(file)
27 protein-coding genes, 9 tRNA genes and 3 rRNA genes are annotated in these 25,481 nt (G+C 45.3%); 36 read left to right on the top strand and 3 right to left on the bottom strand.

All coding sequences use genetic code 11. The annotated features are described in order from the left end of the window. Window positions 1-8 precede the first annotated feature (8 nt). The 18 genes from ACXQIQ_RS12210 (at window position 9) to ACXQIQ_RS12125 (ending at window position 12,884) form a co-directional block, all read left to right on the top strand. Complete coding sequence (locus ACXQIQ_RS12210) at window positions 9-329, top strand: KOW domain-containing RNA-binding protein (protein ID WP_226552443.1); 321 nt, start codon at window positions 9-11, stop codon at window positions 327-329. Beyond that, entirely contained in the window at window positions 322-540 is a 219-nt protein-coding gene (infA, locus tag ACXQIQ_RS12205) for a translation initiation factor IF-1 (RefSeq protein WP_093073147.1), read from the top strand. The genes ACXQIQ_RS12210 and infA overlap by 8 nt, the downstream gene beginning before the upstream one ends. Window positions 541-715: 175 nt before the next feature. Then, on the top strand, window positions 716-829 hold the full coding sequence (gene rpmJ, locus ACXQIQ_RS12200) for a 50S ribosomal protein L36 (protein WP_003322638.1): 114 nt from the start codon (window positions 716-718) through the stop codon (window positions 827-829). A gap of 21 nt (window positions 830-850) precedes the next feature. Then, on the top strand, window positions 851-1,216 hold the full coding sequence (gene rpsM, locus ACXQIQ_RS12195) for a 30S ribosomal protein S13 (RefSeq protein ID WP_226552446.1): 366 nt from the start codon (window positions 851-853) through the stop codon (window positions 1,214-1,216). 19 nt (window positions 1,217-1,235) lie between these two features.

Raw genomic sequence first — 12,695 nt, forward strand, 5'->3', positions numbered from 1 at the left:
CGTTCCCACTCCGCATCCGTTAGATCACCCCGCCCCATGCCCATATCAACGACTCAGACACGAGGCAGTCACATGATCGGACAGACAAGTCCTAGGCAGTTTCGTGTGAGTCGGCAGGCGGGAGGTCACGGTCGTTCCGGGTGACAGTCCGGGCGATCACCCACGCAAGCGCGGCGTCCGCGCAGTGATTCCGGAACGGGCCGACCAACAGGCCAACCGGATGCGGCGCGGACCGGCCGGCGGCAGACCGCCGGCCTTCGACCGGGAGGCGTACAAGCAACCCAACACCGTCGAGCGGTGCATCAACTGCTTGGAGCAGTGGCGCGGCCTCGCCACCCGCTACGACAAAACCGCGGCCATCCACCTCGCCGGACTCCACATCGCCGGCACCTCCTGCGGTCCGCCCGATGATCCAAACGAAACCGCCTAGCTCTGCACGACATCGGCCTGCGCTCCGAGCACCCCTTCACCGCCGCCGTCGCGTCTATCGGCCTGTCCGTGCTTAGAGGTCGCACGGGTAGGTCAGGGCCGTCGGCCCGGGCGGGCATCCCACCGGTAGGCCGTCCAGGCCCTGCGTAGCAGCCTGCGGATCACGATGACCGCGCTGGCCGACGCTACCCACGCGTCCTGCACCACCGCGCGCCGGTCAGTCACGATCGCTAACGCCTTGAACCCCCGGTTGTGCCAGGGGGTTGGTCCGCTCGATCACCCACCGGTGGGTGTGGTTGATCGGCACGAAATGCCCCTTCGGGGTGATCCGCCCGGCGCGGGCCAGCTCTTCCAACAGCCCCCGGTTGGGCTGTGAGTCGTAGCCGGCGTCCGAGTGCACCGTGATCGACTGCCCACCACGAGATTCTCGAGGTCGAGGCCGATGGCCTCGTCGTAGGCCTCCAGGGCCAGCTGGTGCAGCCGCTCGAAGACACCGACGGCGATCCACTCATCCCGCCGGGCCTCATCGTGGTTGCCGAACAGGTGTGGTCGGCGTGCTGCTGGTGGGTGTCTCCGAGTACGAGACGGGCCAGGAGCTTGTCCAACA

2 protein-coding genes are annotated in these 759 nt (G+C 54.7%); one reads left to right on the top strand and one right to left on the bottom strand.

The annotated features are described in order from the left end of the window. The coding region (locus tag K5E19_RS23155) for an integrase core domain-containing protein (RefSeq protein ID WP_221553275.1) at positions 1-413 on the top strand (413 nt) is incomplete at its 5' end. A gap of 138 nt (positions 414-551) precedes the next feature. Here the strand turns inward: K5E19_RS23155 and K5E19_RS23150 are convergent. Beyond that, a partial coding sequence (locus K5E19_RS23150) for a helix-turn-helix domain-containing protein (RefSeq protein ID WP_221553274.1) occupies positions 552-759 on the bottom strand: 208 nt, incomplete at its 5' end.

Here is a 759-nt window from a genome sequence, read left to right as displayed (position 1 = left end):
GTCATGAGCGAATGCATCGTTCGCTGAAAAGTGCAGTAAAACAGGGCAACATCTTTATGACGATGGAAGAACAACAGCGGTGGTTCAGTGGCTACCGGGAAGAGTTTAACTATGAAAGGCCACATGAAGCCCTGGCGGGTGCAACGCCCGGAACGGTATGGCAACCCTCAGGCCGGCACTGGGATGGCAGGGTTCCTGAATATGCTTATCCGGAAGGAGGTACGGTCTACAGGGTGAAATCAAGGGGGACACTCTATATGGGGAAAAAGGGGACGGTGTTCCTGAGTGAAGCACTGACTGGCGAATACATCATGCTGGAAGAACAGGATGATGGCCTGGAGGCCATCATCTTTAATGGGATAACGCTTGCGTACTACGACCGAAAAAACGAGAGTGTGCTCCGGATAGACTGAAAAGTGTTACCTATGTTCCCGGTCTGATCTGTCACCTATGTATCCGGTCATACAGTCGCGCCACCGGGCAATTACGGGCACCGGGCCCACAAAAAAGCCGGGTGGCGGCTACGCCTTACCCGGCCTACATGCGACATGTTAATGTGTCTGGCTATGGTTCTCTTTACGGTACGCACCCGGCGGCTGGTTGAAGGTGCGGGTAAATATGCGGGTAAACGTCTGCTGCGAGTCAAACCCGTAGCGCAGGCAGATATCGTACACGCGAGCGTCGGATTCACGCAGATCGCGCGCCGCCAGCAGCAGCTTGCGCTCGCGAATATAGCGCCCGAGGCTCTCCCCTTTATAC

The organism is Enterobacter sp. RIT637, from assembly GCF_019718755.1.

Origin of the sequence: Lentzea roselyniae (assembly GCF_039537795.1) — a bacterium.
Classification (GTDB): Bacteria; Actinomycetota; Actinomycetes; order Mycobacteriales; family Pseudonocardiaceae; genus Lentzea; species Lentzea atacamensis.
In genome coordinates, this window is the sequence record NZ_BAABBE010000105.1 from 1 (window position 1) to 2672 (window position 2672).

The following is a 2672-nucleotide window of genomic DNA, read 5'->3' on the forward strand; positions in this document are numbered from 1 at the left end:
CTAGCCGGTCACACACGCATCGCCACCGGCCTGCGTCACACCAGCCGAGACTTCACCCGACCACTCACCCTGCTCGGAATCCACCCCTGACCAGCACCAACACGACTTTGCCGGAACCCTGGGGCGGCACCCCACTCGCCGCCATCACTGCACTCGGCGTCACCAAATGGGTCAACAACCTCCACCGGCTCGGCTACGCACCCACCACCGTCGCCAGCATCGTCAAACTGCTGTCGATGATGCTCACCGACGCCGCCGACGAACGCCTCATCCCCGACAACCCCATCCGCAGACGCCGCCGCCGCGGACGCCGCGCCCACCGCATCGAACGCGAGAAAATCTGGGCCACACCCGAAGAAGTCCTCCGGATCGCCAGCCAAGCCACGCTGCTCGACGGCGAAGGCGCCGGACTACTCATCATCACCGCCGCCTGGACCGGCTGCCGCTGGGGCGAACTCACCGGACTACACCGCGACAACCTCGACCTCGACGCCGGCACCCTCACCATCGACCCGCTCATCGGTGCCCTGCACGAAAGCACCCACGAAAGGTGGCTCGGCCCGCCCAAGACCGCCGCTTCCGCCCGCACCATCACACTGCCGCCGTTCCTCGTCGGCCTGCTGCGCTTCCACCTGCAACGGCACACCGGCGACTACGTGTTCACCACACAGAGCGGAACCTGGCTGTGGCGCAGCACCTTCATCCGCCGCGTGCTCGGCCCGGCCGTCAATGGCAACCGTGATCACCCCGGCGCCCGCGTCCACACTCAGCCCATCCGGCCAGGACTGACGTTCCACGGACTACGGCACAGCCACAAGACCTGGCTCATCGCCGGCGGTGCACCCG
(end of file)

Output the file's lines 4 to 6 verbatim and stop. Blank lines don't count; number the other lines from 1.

CGTTCCCACTCCGCATCCGTTAGATCACCCCGCCCCATGCCCATATCAACGACTCAGACACGAGGCAGTCACATGATCGGACAGACAAGTCCTAGGCAGTTTCGTGTGAGTCGGCAGGCGGGAGGTCACGGTCGTTCCGGGTGACAGTCCGGGCGATCACCCACGCAAGCGCGGCGTCCGCGCAGTGATTCCGGAACGGGCCGACCAACAGGCCAACCGGATGCGGCGCGGACCGGCCGGCGGCAGACCGCCGGCCTTCGACCGGGAGGCGTACAAGCAACCCAACACCGTCGAGCGGTGCATCAACTGCTTGGAGCAGTGGCGCGGCCTCGCCACCCGCTACGACAAAACCGCGGCCATCCACCTCGCCGGACTCCACATCGCCGGCACCTCCTGCGGTCCGCCCGATGATCCAAACGAAACCGCCTAGCTCTGCACGACATCGGCCTGCGCTCCGAGCACCCCTTCACCGCCGCCGTCGCGTCTATCGGCCTGTCCGTGCTTAGAGGTCGCACGGGTAGGTCAGGGCCGTCGGCCCGGGCGGGCATCCCACCGGTAGGCCGTCCAGGCCCTGCGTAGCAGCCTGCGGATCACGATGACCGCGCTGGCCGACGCTACCCACGCGTCCTGCACCACCGCGCGCCGGTCAGTCACGATCGCTAACGCCTTGAACCCCCGGTTGTGCCAGGGGGTTGGTCCGCTCGATCACCCACCGGTGGGTGTGGTTGATCGGCACGAAATGCCCCTTCGGGGTGATCCGCCCGGCGCGGGCCAGCTCTTCCAACAGCCCCCGGTTGGGCTGTGAGTCGTAGCCGGCGTCCGAGTGCACCGTGATCGACTGCCCACCACGAGATTCTCGAGGTCGAGGCCGATGGCCTCGTCGTAGGCCTCCAGGGCCAGCTGGTGCAGCCGCTCGAAGACACCGACGGCGATCCACTCATCCCGCCGGGCCTCATCGTGGTTGCCGAACAGGTGTGGTCGGCGTGCTGCTGGTGGGTGTCTCCGAGTACGAGACGGGCCAGGAGCTTGTCCAACA

2 protein-coding genes are annotated in these 759 nt (G+C 54.7%); one reads left to right on the top strand and one right to left on the bottom strand.

The annotated features are described in order from the left end of the window. The coding region (locus tag K5E19_RS23155) for an integrase core domain-containing protein (RefSeq protein ID WP_221553275.1) at positions 1-413 on the top strand (413 nt) is incomplete at its 5' end. A gap of 138 nt (positions 414-551) precedes the next feature. Here the strand turns inward: K5E19_RS23155 and K5E19_RS23150 are convergent. Beyond that, a partial coding sequence (locus K5E19_RS23150) for a helix-turn-helix domain-containing protein (RefSeq protein ID WP_221553274.1) occupies positions 552-759 on the bottom strand: 208 nt, incomplete at its 5' end.